Opinion

Q&A: Readers respond to hot political topics | Bob Roegner

I get many emails with questions, and some are also posted to The Mirror’s website. Here are a few, along with my answers.

Q: In the column I wrote about the process for appointing two new members of the Federal Way City Council, one person asked, “You seem to think the appointments will be political. Won’t they appoint the best people?”

A: Of course they will. And the list of possible applicants includes several capable people who could be good appointments. But each council member will view the applicants from their own perspective of what constitutes the “best candidate.” Political considerations will be included in their calculation.

Q: Didn’t Sound Transit lie to us about extending transit to Federal Way and then take our money and break their word?

A: No. The economy reduced the amount of money we are contributing from our sub-area to the future rail system. When your budget at home is lowered, you do what Sound Transit did and cut back expenses for a while. We are still getting bus services. We also got a new transit garage and we will still get the rail line, but it will be several years later than planned. If the economy improves and we start spending more money, the timetable could improve.

Q: Have any of the candidates tried to influence what you write?

A: All the time, but they try to be subtle about it. Although one candidate did try and bribe me with chocolate chip cookies. That was tempting. I like chocolate chip cookies.

Q: Regarding a column I wrote on guns, one citizen wrote, “I challenge your statement that we averaged 20 mass slayings per year since the 1970s. Prove it.”

A: The statement was actually from Professor Fox of Northeastern University and was from a recent Time Magazine article. That reference was included in the first paragraph of my column and I chose to accept the professor’s research and the data provided in the report as verifiable. Please contact Professor Fox if you want additional information.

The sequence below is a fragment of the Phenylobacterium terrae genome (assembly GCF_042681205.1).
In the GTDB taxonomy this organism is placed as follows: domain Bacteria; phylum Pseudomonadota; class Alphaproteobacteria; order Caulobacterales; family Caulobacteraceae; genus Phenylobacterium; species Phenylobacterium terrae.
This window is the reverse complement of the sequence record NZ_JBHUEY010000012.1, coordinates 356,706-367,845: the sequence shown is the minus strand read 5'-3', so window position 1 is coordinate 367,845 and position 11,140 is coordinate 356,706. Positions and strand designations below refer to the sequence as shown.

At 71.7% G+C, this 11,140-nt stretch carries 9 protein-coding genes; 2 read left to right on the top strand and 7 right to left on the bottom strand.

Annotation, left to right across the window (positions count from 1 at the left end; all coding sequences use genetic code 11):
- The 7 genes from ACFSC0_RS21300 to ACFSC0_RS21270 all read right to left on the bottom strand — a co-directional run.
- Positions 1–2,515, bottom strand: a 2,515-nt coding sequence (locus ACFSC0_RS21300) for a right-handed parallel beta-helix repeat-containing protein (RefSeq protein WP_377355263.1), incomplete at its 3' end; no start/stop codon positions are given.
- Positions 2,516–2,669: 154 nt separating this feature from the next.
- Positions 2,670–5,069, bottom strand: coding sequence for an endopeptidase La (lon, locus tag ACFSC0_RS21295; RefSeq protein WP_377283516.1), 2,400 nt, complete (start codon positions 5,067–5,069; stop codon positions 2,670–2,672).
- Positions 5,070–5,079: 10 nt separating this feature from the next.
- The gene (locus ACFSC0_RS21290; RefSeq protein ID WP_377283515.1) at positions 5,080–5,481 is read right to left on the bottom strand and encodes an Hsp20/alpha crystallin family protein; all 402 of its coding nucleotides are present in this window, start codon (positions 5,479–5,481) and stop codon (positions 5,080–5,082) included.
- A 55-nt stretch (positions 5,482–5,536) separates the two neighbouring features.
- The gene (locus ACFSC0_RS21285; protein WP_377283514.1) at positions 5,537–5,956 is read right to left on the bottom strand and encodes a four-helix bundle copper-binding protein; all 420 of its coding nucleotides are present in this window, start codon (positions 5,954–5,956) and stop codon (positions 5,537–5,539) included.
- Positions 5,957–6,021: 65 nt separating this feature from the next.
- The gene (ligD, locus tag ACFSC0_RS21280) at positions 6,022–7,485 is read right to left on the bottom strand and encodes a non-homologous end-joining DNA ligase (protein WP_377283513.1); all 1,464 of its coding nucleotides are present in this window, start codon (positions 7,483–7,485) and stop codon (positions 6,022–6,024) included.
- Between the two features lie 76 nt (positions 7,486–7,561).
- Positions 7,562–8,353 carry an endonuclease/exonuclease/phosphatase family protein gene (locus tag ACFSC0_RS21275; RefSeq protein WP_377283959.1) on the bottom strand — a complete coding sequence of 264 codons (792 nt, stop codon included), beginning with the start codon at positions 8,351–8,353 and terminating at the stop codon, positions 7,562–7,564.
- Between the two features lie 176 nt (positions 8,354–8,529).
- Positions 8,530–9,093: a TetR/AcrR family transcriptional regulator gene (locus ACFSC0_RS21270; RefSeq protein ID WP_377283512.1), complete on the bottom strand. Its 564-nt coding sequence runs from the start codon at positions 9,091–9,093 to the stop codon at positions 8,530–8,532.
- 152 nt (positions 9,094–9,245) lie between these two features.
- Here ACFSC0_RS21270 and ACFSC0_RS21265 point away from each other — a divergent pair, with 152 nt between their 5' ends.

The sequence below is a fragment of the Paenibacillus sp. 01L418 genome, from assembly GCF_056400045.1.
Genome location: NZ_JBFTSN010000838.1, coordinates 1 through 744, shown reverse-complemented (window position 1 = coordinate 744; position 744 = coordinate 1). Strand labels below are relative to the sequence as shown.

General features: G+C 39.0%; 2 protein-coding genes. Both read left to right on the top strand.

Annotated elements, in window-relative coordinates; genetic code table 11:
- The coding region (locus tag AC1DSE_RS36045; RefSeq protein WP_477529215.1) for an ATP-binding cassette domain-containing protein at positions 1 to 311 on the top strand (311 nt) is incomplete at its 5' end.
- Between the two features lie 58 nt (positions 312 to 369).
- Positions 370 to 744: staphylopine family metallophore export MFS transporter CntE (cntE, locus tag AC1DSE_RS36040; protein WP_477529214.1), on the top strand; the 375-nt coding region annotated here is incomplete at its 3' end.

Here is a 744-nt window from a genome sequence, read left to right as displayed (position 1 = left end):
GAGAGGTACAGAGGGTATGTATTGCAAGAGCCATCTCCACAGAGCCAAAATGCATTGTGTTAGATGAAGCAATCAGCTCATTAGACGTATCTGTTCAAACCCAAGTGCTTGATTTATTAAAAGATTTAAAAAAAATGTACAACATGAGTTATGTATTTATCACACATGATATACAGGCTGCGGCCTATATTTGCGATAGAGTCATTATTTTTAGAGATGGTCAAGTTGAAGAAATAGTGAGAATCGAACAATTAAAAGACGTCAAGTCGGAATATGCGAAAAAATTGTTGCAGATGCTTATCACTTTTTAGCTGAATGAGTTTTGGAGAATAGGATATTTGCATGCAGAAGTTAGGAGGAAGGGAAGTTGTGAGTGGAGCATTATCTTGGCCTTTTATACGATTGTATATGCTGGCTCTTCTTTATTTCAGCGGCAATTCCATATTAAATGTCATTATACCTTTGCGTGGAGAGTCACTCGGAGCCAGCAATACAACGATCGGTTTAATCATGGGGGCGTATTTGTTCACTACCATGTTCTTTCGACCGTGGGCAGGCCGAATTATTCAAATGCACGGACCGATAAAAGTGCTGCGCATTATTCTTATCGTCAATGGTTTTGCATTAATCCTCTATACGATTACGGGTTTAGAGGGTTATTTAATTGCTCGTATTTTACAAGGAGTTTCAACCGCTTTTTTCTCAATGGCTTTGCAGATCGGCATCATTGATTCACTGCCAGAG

Q: Regarding a column I wrote on the effort by public employee unions in Wisconsin to recall Governor Scott Walker, “Wasn’t your story on public employee pensions affected by the fact that you collect a public pension?”

A: The column wasn’t really about public pensions. It was about political power and how several state governors, including Gov. Walker, are using the pension issue as a wedge to change the distribution of power between Republicans and Democrats. If the budgetary impact of public pensions were really the issue, Walker would have included police and fire pensions in his legislation. He didn’t. And he wouldn’t have included a proviso to bar public unions from using their dues to support political candidates. He did. Unions traditionally support Democrats and Walker was trying to stop the donation flow to political opponents. Part of the reason for this column is public education. Sometimes what the public “thinks” is much different than what the issue “really” is. That’s why political spin masters get paid well. That said, public pensions are expensive and do need review, but it needs to be done honestly and openly.

Q: In response to a column on a local House race and that 2012 would be a Democratic year in Washington state, one reader said, “Democratic year, Mr. Mayor? You must be reading a different set of tea leaves than I am, my friend.”

A: It was a big year for Democrats in our state.  President Obama won, and the Democrats retained numerical control of both Houses, although the  Senate is questionable due to the Republican coalition with two conservative Democrats. The Democrats also won the Governor’s office and all the statewide offices, with the exception of Secretary of State. They also won the U.S. Senate and the three open congressional seats, and their congressional incumbents were re-elected. The initiatives weren’t strictly partisan, but Democrats won marijuana and same-sex marriage. Republicans won on charter schools. I should note the email writer was most gracious when I reminded him of his email.

Q: Regarding downtown Federal Way, “You seem to be disappointed in the lack of progress downtown.”

A: I think many residents are disappointed. Over the last several years, many opportunities to enhance downtown have been missed, and frankly, not much has changed in the last decade. Federal Way is a jewel that needs an attractive central business district as its community gateway.

Thanks again to readers for sharing your thoughts and questions.

 

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